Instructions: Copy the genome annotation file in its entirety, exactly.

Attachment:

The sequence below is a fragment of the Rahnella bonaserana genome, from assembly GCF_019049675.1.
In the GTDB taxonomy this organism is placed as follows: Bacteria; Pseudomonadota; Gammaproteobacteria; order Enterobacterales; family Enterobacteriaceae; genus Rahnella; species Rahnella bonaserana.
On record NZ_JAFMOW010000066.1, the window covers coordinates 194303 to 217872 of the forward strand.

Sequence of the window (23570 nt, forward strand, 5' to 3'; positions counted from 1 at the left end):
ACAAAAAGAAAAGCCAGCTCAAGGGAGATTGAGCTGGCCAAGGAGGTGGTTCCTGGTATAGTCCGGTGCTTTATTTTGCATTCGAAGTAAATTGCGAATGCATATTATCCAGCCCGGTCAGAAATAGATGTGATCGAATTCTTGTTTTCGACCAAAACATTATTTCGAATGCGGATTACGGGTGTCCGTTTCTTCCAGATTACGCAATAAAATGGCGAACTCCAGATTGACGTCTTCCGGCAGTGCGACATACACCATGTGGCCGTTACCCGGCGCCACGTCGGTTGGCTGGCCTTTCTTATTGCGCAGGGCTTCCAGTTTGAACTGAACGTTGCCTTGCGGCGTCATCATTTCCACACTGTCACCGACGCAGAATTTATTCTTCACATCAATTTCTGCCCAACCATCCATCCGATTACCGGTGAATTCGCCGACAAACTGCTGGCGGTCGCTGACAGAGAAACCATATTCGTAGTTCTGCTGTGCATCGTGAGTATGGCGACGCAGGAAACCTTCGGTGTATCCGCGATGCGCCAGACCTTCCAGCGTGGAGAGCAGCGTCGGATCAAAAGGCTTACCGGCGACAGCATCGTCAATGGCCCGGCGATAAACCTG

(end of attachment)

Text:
The sequence below is a fragment of the Rahnella bonaserana genome, from assembly GCF_019049675.1.
In the GTDB taxonomy this organism is placed as follows: Bacteria; Pseudomonadota; Gammaproteobacteria; order Enterobacterales; family Enterobacteriaceae; genus Rahnella; species Rahnella bonaserana.
On record NZ_JAFMOW010000066.1, the window covers coordinates 194303 to 217872 of the forward strand.

Sequence of the window (23570 nt, forward strand, 5' to 3'; positions counted from 1 at the left end):
ACAAAAAGAAAAGCCAGCTCAAGGGAGATTGAGCTGGCCAAGGAGGTGGTTCCTGGTATAGTCCGGTGCTTTATTTTGCATTCGAAGTAAATTGCGAATGCATATTATCCAGCCCGGTCAGAAATAGATGTGATCGAATTCTTGTTTTCGACCAAAACATTATTTCGAATGCGGATTACGGGTGTCCGTTTCTTCCAGATTACGCAATAAAATGGCGAACTCCAGATTGACGTCTTCCGGCAGTGCGACATACACCATGTGGCCGTTACCCGGCGCCACGTCGGTTGGCTGGCCTTTCTTATTGCGCAGGGCTTCCAGTTTGAACTGAACGTTGCCTTGCGGCGTCATCATTTCCACACTGTCACCGACGCAGAATTTATTCTTCACATCAATTTCTGCCCAACCATCCATCCGATTACCGGTGAATTCGCCGACAAACTGCTGGCGGTCGCTGACAGAGAAACCATATTCGTAGTTCTGCTGTGCATCGTGAGTATGGCGACGCAGGAAACCTTCGGTGTATCCGCGATGCGCCAGACCTTCCAGCGTGGAGAGCAGCGTCGGATCAAAAGGCTTACCGGCGACAGCATCGTCAATGGCCCGGCGATAAACCTG